• Storage and savings: the individual is obsessed with collecting and storing any type of objects. And no, I’m not talking about your perfume collection, for example, but about a difficulty getting rid of any kind of junk for fear that it will be missed in the future;

And more:

  • Religious in character: the individual has intrusive thoughts that he is committing blasphemy, heresy and even speaking or making obscenities within a church. There is also the urge to ask for forgiveness several times, because a low number of “Our Father”, for example, would not do;
  • Symmetry: the individual is uncomfortable with items out of order. Therefore, he needs to put into practice the compulsion to align objects, clothes, pictures on the wall and decoration in general;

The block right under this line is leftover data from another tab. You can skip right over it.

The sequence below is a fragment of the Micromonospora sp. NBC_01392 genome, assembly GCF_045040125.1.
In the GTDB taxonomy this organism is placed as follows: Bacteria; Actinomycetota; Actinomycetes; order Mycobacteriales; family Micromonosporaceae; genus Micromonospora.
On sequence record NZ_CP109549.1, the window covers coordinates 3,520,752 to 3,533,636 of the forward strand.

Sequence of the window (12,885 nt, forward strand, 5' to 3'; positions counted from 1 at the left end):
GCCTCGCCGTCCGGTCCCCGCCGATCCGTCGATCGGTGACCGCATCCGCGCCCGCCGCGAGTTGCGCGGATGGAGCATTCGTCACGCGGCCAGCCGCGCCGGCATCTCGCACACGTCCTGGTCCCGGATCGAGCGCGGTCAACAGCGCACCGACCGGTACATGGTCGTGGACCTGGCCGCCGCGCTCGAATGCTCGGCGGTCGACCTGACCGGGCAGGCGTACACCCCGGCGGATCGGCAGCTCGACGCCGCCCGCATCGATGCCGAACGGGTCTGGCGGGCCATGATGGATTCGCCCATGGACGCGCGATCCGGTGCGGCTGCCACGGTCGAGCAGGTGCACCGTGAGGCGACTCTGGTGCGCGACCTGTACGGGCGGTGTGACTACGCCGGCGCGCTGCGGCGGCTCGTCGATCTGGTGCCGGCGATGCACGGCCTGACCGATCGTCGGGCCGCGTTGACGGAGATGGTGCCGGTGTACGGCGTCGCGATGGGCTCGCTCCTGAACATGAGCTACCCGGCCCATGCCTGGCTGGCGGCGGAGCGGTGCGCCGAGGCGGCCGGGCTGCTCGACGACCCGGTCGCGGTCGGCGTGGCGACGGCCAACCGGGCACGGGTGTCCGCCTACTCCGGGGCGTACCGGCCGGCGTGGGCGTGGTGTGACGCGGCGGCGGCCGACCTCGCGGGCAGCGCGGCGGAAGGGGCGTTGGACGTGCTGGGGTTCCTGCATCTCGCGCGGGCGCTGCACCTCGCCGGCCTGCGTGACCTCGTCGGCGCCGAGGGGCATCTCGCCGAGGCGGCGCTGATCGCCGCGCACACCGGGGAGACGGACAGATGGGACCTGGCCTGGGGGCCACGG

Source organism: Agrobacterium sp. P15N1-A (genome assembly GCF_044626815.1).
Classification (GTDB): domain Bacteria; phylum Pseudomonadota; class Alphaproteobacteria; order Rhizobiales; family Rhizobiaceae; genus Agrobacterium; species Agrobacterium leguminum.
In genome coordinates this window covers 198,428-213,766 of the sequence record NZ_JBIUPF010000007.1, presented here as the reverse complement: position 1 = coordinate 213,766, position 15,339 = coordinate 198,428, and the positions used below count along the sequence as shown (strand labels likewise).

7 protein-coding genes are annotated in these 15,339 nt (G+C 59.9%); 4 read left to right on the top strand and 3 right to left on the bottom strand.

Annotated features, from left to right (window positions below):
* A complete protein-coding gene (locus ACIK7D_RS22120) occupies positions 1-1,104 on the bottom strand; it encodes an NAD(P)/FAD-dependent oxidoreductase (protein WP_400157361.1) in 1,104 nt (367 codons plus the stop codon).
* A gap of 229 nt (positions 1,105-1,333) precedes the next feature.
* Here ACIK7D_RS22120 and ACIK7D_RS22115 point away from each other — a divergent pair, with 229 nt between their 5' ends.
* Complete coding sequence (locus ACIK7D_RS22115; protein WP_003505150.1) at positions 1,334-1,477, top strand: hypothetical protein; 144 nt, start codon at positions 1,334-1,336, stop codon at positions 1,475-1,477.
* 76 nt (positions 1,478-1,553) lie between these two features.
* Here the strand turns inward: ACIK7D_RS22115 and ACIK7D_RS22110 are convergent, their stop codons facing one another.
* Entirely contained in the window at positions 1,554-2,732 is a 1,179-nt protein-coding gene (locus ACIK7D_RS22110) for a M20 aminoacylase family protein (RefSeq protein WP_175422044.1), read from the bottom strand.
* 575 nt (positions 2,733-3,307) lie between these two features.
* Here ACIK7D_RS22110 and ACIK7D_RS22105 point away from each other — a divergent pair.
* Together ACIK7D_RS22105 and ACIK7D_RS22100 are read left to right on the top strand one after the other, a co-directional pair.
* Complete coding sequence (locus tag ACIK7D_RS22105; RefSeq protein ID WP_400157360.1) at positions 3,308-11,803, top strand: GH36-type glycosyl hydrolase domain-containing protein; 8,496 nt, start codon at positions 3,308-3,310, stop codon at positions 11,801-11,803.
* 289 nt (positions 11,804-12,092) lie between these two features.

• Somatics: excessive fear of becoming ill. Do you know when a person has a twinge in their head and already thinks they are suffering from something very serious? In this case, the individual has this type of thinking for any pain, in any situation;
  • Linked to doubts: the person does not trust himself and thinks he did not close the window, did not lock the door, did not turn off the gas cylinder.

If you notice, the word that guides the onset of any Obsessive Compulsive Disorder is fear . That is why, from a simple daily activity, he sees numerous catastrophic situations.

Types of compulsions

Compulsions, as we have seen, are the ritualistic behaviors that accompany obsessions.

Theoretically, in order to ward off intrusive ideas, they end up feeding the “monster” of Obsessive Compulsive Disorder.

They can be either manifest (washing hands, checking locks, checking the passage – the so-called “manias”) or covered up as mental acts (prayers, “mantras” repeatedly tirelessly to neutralize bad thoughts).